The extent to which rare animal poachers piggyback on scientific research became clear to Mark Auliya soon after he published a 2012 paper announcing the discovery of the Borneo earless monitor lizard (Lanthanotus borneensis) in a new part of the southeast Asian island.
The conservation biologist at the Helmholtz Centre for Environmental Research in Leipzig, Germany, had left the lizards’ location vague, in an attempt to shield the animal from collectors and their suppliers. Nevertheless, within a year, the lizard was turning up outside Borneo.
So Auliya embraces a new call, published today in Science, for scientists to keep mum about details that could turn rare and sought-after species into the next easy target for the global wild animal trade. “It’s terrible,” he says. “If you describe a new species in the Democratic Republic of Congo, you should probably only list the country.”
In today’s Perspective, two Australian conservation biologists urge scientists to adopt a policy of strategic “self-censorship” to shield the animals and plants they study. For species that are likely targets for collectors, they urge scientists to share detailed information about where the species is found only with government agencies, while hiding it from the public.
Such secrecy runs counter to the imperative to share research with the scientific world, and the push to make it quickly and widely available. But that openness is taking a devastating toll, says David Lindenmayer, the article’s lead author and a conservation biologist at The Australian National University in Canberra. “For some of the really important species, if we don’t do something they’re going to get wiped off the map.”
He was alerted to the intensity of the problem in 2016, when he got a call from a landowner about people tearing apart rocky outcrops with crowbars. Lindenmayer figured out that the interlopers were on the hunt for the rare pink-tailed worm-lizard (Aprasia parapulchella), a bizarre legless gecko that grows to 15 centimeters, spends its life in rocky fissures in Australia, feeds on ants, and squeaks when picked up. The animal’s location at the farm was first reported just weeks earlier, from information the government requires Lindenmayer to provide in an open-access online database.
Since then, he has gathered accounts from fellow scientists about a host of species targeted for poaching shortly after their discovery was published. He fears that this pressure has only increased as new scientific research becomes available to the world with the click of a mouse. “The era of online data, of open-access data, data in real time, all those kinds of things, opens up a whole new set of opportunities for people who want to poach animals,” he says.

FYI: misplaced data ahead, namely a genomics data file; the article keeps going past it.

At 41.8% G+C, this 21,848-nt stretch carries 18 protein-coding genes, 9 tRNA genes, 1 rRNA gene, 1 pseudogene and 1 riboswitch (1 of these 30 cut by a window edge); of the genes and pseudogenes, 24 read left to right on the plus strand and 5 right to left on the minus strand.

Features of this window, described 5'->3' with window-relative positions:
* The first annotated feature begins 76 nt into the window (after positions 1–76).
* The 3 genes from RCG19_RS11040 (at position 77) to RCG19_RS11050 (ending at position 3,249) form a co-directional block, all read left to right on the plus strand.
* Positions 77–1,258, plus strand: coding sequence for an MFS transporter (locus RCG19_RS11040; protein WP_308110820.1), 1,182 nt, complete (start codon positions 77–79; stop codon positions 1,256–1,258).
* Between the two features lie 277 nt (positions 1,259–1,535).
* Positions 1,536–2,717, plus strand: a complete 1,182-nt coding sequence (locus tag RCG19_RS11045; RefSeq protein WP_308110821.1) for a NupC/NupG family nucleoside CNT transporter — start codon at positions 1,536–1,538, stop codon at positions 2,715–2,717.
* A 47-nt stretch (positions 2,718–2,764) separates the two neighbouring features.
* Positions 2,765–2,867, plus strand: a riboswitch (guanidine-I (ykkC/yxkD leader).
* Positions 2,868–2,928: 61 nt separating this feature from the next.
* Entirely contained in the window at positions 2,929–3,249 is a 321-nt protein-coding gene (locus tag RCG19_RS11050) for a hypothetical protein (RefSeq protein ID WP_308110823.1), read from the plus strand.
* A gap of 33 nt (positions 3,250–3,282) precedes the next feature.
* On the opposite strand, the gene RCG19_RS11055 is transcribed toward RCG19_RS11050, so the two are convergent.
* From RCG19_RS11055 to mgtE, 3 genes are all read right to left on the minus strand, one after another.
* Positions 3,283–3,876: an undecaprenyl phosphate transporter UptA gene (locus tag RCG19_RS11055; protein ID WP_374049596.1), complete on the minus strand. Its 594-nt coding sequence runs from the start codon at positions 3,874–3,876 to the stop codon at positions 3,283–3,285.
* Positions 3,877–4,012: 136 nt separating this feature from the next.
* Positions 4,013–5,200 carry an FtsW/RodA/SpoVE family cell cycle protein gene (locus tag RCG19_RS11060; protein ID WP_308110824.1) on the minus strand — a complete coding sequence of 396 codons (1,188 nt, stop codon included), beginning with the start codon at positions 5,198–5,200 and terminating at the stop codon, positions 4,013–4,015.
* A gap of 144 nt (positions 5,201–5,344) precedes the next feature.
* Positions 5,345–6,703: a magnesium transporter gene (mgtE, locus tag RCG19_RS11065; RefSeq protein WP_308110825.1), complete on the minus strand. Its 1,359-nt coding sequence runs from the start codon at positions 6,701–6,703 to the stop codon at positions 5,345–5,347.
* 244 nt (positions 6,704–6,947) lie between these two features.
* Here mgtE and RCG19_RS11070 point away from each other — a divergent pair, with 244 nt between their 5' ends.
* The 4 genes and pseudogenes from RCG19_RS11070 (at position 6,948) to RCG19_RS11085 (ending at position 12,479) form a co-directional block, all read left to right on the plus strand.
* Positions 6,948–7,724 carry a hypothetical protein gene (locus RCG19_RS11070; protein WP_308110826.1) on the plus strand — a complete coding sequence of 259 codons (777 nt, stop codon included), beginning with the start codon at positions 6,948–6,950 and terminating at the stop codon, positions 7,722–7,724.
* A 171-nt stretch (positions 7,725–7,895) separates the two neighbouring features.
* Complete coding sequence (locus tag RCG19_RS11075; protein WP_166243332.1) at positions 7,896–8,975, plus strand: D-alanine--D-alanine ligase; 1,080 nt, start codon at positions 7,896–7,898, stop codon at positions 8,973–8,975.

This entanglement of science and poaching isn’t new, says Mark Burgman, a conservation biologist at Imperial College London, and editor-in-chief of the journal Conservation Biology. Neither is the use of scientific subterfuge to foil thieves. The pressure is acute for rare or unusual species sought by collectors: amphibians, orchids, birds, and reptiles—particularly venomous snakes. One paper he published about the discovery of a plant included a map that had been manipulated to make the location indiscernible. He worked with the journal to create the altered map. In Australia in the 1980s, he managed a database for state government that listed the locations of certain species only down to within roughly a hundred kilometers, to make them harder to find.
Burgman says secrecy should be handled on a case-by-case basis between scientists and sources of scientific information, such as journals. Any secret information can be revealed to other scientists or government officials on a need-to-know basis.
But there are drawbacks to shielding new data, says Bryan Stuart, a herpetologist at the North Carolina Museum of Natural Sciences in Raleigh. Information about a species’ location can be crucial to guiding conservation efforts. And such information can still leak out through avenues such as museum collections, he says. “I believe that withholding locality data is only a temporary measure,” he wrote in an email.
Stuart co-wrote a 2006 letter in Science urging scientists to try to address the poaching problem by working closely with conservation managers to have protections for the species in place when the research is published. He acknowledges, however, that this approach won’t always succeed.
Auliya, meanwhile, hopes the new attention might revive his attempt to host a workshop where scientists can hash out guidelines for how to publish their findings without imperiling the very species they are studying. In 2012 he tried to arrange such a gathering, but couldn’t get it funded.